The electricity grid must first be digitalized to keep up with the complex demands of the growing number of electric vehicles using it and the increasing presence of renewable energy sources.

What this means is that a future electricity grid is a data-driven, AI-integrated network that enables all energy entities – from consumers to distributed producers and renewables – to communicate digitally with each other and with the overall main grid.

The rise of artificial intelligence and its related applications offer promising opportunities to efficiently manage these highly advanced energy networks.

Another challenge to overcome is improving the batteries that power EVs themselves.

In addition to the fact that current batteries are expensive, bulky and difficult to produce sustainably, they can also be easily damaged.

For example, fast chargers for electric cars allow you to charge quickly, but they also inject a huge amount of energy into the battery in a very short time, increasing the value of the battery.

There is also the problem of what to do when the battery reaches the end of its usefulness in an EV, while research is underway to see if they can be repurposed for stationary use in solar or wind farms.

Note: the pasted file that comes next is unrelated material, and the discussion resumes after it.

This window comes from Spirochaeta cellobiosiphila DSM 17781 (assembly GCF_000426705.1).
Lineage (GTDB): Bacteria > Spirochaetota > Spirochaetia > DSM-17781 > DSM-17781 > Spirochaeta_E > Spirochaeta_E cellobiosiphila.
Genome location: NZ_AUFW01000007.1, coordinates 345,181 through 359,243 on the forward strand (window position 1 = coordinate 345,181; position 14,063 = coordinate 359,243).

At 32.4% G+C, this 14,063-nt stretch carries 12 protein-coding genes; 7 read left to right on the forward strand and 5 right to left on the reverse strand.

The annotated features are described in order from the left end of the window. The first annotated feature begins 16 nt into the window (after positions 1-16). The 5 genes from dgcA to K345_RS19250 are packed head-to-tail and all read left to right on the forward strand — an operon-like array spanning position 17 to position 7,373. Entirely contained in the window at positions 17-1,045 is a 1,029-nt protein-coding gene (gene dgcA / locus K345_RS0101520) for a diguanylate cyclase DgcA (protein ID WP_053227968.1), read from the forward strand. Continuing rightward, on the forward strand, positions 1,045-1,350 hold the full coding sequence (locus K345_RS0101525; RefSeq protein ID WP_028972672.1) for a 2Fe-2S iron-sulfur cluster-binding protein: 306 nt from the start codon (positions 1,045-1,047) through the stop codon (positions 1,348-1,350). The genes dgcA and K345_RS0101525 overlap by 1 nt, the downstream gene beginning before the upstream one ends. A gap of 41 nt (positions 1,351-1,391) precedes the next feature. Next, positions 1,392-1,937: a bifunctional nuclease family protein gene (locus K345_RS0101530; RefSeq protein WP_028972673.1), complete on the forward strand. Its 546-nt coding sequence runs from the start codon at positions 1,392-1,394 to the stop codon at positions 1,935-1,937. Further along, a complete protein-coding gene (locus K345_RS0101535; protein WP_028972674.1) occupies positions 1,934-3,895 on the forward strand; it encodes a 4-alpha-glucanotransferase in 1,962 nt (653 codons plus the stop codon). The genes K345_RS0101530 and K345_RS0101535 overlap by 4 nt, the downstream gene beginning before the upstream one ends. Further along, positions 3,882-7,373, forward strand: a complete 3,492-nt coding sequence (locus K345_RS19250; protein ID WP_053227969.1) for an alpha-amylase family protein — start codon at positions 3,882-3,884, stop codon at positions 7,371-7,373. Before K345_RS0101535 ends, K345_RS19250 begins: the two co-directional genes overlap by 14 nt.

Researchers are developing a process to recycle EV batteries at the end of their life and break them down into their components, which produces only low emissions.

But EV batteries also have their advantages, such as their ability to return energy to the grid via bi-directional chargers and vehicle-to-grid technology.

Such a future is already here for some EV drivers in South Australia.

Imagine a different scene: you drive your electric car to the shops and the money you earn by feeding energy back into the grid while you’re shopping will easily cover the cost of your coffee and lunch.

Cosmos Debunks investigates all the myths about electric vehicles. Episode 1 below.

Associate Professor Mehdi Seyedmahmoudian is director of the Siemens Swinburne Energy Transition Hub and discipline coordinator of Electrical and Electronics Engineering at the School of Science, Computing and Engineering Technologies at Swinburne University of Technology in Melbourne, Australia. His research interests include renewable energy systems, electric vehicles, microgrids, smart grids and AI-integrated energy systems.

Professor Saad Mekhilef is a Distinguished Professor in the School of Science, Computing and Engineering Technologies at Swinburne University of Technology and an Honorary Professor in the Department of Electrical Engineering, University of Malaya. His research interests include energy conversion techniques, power converter control, maximum power point tracking, renewable energy and energy efficiency.

Saeid Ghazizadeh is a PhD student in the School of Science, Computing and Engineering Technologies at Swinburne University of Technology. His PhD research is on wireless charging technologies for electric vehicles.

Professor Alex Stojcevski is Dean of the School of Science, Computing and Engineering Technologies at Swinburne University of Technology. His research interests include advanced statistics and big data, stability and control of energy systems, smart grids and microgrids, electric vehicle research, artificial intelligence in manufacturing and stability and control of energy systems.